It may look like Kyle Larson throws caution to the wind at times when’s he racing in NASCAR, but he insists there is a method to what may appear as madness.
Certainly part of Larson’s lure is his entertaining style of racing in NASCAR, when he elects to venture up against the walls in the turns in order to gain momentum.
It can be risky, as he has discovered himself when he occasionally slaps the wall, sometimes doing serious damage to his car and even his chances at victory.
Various other drivers join Larson up top on occasion, such as Kevin Harvick, Kyle Busch and Martin Truex Jr., but he far and away is the most likely each week to search for a workable high line around the track.
Just last weekend, Larson and Busch tried repeatedly to match each other’s high lines around the track as they dueled for the victory at Chicagoland Speedway.
“I would say looking back at last week, not the finish, but the whole race, I would say even though to race fans it might not look like I weigh the risk versus reward but I waited three quarters of the race to start running the wall in (Turns) 3 and 4,” Larson said Thursday at Daytona International Speedway.
Finding the limit
Larson said he made that decision even though he thought it could be faster to go up top because he didn’t want to increase his chances at making a mistake.
“So, I kind of saved that until the end. And even at the end, I wasn’t running as hard as I could,” he said. “I felt like coming to the white (flag), I was like, ‘Alright, I’m going to try to run wide-open once I get up here,’ and I nailed the corner and got a huge run on (Busch).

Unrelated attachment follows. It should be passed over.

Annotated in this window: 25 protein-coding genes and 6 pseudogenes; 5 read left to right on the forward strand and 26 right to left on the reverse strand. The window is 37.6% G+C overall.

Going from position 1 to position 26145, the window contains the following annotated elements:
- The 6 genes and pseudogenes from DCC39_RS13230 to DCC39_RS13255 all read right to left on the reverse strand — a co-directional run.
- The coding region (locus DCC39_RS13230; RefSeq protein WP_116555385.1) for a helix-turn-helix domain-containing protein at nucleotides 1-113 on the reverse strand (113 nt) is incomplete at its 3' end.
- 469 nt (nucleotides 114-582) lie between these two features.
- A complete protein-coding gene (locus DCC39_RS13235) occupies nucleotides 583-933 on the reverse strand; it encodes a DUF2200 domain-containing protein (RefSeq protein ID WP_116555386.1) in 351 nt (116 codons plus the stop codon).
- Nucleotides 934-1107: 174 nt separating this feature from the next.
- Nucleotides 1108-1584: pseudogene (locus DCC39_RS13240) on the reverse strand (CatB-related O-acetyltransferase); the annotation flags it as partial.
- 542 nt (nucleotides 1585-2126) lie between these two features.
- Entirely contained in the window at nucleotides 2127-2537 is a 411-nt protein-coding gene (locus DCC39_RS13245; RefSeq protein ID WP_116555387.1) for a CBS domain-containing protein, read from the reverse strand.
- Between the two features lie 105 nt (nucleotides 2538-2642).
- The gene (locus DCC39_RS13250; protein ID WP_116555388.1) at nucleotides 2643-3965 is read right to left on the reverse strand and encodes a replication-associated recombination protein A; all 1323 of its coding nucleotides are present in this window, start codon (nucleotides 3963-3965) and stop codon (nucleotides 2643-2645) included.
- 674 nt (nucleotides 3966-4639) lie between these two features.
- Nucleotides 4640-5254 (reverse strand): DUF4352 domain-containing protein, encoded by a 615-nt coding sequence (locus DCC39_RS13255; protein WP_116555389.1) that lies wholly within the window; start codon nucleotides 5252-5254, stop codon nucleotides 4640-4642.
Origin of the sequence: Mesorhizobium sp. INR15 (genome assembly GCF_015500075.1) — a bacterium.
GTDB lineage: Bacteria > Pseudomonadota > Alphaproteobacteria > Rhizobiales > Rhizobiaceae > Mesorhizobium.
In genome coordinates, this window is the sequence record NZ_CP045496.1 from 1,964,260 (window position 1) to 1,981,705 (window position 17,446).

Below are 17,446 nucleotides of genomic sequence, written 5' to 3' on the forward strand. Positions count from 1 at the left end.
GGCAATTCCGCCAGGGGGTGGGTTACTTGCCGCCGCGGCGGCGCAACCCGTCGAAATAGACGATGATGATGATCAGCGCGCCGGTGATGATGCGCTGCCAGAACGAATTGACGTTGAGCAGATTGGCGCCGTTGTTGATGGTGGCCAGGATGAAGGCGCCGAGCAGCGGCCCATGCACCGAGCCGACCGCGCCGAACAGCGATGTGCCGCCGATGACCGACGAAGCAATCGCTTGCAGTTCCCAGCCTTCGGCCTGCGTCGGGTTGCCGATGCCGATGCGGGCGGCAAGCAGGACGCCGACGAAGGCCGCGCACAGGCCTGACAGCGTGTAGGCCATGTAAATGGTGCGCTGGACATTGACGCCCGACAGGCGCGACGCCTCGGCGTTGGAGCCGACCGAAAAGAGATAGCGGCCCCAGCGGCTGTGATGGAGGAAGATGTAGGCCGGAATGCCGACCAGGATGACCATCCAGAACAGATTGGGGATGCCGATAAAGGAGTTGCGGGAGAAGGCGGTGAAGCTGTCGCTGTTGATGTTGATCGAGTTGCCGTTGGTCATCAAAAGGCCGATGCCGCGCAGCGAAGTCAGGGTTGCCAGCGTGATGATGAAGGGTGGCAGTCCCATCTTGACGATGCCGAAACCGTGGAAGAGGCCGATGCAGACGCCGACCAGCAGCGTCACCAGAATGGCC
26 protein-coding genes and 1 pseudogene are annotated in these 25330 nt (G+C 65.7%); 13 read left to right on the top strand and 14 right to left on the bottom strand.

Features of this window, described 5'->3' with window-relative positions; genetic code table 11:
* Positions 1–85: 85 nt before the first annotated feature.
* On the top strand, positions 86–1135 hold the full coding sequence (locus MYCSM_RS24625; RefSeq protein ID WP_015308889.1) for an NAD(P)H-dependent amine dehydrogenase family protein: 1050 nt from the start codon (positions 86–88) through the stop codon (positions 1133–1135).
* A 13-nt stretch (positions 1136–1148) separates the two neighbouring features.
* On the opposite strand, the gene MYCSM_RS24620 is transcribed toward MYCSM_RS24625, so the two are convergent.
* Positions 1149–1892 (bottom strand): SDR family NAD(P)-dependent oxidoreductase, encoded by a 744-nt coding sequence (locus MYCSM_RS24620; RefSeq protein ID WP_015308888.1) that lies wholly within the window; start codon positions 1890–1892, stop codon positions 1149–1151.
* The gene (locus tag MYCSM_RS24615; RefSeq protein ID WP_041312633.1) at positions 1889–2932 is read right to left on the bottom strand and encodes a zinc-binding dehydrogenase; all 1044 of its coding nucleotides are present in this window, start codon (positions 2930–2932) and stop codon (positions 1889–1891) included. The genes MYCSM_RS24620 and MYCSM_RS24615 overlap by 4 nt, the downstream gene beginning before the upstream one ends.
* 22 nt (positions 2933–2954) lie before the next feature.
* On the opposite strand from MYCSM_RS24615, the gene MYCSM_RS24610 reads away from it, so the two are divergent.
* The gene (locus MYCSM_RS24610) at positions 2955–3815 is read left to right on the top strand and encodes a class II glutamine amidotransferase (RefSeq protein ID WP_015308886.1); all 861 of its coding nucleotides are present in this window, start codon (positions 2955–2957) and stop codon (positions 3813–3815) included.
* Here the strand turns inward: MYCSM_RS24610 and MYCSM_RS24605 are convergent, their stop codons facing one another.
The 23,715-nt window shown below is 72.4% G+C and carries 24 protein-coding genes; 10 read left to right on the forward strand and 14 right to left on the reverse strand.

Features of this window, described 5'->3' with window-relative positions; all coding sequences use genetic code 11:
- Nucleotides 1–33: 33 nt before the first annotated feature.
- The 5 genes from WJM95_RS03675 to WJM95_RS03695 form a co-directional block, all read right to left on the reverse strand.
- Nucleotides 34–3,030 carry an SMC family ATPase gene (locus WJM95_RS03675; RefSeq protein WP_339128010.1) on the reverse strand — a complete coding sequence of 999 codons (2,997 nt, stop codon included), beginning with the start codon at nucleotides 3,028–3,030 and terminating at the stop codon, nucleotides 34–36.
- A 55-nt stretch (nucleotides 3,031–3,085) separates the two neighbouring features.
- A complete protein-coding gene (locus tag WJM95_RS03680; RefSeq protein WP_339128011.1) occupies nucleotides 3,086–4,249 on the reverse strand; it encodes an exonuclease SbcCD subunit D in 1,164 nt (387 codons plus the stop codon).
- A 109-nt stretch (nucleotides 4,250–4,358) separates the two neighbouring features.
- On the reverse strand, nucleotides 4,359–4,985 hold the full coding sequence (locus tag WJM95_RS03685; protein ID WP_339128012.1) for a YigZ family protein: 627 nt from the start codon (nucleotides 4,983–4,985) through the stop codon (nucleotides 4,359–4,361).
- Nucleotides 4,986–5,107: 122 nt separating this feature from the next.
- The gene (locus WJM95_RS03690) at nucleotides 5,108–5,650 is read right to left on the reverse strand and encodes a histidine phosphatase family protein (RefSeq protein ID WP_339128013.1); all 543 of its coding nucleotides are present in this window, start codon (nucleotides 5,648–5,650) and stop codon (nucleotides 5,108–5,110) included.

“I wish I would have played more risk earlier and maybe I’d have had a better shot to get by him earlier.”
Even waiting until the end doesn’t guarantee there will be no issues.
Last Sunday, Larson’s No. 42 Chip Ganassi Racing Chevrolet nudged the wall with about seven of the 267 laps remaining as was trying to catch Busch and fell briefly off the pace.
Yet three laps later Larson began to close the distance again before both ran into lapped traffic. And the race to the win was on again.
“I feel like I’ve become a lot smarter racer, even when I run the top or do crazy things more so than when I was just getting started; even though, like I said, race fans might watch me race right now and still think that I’m crazy and don’t weigh the risk versus reward,” he said.
“But in my mind, I am. I think my style looks so wild and aggressive that people don’t think I weigh the risk versus reward, but I do. I do a lot.
“Otherwise, I’d hit the wall at Lap 30 other than mile 390.”